Last Glacial Maximum: How Cold Was It?


Scientists Project Precisely How Cold the Last Ice Age Was

by Nora McGreevy/

About 20,000 years ago, miles of icy glaciers stretched across parts of Europe, Asia, South America and North America, while woolly mammoths, mastodons and saber-toothed cats roamed the land.

Scientists call this period, the point during the Ice Age at which the glaciers covered their largest extent, the Last Glacial Maximum. “We have a lot of data about this time period because it has been studied for so long,” says Jessica Tierney, climate scientist at the University of Arizona, in a statement. “But one question science has long wanted answers to is simple: How cold was the ice age?”

Now, in a study published in Nature this week, lead author Tierney and her team have successfully projected the average global temperature during the Last Glacial Maximum. Based on their models, the researchers found that the global average temperature from 19,000 to 23,000 years ago was about 46 degrees Fahrenheit. That’s about 11 degrees Fahrenheit (6 degrees Celsius) colder than the global average temperature of the 20th century, per a University of Michigan statement.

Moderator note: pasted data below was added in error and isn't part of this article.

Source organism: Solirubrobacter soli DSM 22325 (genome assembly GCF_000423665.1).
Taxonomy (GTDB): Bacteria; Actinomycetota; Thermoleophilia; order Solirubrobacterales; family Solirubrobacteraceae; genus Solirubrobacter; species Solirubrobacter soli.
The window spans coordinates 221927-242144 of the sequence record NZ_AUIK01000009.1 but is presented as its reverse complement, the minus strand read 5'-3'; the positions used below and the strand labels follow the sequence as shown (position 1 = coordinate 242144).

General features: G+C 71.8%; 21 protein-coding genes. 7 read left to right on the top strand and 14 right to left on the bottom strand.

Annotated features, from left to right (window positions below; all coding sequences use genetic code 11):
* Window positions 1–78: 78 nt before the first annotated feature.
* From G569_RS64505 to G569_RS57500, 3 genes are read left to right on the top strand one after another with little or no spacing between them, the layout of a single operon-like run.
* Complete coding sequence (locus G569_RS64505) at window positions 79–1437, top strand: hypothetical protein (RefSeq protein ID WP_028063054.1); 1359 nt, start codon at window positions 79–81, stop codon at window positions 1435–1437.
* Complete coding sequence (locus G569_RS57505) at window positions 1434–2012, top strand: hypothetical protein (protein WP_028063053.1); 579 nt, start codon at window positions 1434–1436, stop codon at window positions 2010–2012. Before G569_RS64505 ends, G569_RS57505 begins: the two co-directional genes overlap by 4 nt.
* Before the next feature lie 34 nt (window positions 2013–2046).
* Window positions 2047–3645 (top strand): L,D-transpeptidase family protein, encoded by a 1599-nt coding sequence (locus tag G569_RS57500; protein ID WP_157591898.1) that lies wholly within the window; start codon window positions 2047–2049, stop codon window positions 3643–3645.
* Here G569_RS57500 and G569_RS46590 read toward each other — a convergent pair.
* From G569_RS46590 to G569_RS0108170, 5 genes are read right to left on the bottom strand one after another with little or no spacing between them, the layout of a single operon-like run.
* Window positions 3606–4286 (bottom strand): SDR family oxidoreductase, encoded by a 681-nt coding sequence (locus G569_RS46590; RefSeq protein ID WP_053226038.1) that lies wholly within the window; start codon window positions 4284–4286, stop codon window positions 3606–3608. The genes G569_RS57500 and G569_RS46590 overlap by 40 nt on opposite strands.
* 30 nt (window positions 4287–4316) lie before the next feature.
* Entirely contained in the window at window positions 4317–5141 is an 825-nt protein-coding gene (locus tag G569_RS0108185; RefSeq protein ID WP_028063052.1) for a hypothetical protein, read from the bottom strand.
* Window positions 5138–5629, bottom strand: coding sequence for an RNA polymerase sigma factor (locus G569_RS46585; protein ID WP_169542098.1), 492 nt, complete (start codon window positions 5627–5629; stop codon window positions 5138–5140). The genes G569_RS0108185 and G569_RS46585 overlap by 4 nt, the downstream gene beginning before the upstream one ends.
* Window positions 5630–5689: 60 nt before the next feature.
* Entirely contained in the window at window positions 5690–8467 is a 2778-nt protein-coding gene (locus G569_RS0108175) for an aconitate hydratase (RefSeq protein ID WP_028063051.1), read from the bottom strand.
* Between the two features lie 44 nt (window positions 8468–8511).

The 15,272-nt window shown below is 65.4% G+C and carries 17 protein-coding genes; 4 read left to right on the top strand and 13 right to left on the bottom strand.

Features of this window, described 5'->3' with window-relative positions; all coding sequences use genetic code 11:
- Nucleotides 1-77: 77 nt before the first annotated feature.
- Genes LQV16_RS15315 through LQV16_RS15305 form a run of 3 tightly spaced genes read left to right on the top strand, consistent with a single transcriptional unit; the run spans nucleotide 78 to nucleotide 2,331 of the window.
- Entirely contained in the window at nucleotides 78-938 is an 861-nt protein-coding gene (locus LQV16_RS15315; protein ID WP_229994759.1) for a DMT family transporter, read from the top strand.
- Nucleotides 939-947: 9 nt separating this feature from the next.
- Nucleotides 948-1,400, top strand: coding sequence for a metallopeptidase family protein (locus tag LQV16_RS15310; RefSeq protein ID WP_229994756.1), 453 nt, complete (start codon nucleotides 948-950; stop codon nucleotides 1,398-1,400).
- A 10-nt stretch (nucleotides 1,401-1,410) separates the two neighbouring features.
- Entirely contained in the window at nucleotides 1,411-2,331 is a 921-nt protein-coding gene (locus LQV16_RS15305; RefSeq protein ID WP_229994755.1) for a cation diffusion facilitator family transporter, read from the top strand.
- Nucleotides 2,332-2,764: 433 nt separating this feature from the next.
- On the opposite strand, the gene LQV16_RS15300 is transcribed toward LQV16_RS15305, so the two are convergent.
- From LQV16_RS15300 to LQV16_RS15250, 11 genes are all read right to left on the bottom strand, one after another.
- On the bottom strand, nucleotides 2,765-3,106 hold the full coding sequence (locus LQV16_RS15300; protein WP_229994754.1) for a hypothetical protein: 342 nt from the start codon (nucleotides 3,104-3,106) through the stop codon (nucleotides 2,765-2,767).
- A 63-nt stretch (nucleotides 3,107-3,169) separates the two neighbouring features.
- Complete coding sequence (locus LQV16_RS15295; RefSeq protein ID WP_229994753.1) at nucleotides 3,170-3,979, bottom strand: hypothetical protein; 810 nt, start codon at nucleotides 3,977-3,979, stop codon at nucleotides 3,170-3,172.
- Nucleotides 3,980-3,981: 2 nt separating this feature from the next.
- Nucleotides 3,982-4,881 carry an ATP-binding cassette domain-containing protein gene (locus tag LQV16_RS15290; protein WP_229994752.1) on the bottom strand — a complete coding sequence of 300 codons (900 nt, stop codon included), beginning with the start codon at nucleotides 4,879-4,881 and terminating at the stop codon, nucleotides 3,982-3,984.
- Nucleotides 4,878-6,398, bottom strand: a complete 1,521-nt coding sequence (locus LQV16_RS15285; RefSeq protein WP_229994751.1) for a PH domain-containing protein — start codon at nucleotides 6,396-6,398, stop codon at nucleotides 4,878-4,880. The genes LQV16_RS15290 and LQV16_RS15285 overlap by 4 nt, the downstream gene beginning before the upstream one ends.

Read More:


Due to the nature of independent content, VT cannot guarantee content validity.
We ask you to Read Our Content Policy so a clear comprehension of VT's independent non-censored media is understood and given its proper place in the world of news, opinion and media.

All content is owned by author exclusively. Expressed opinions are NOT necessarily the views of VT, other authors, affiliates, advertisers, sponsors, partners or technicians. Some content may be satirical in nature. All images within are full responsibility of author and NOT VT.

About VT - Read Full Policy Notice - Comment Policy


Comments are closed.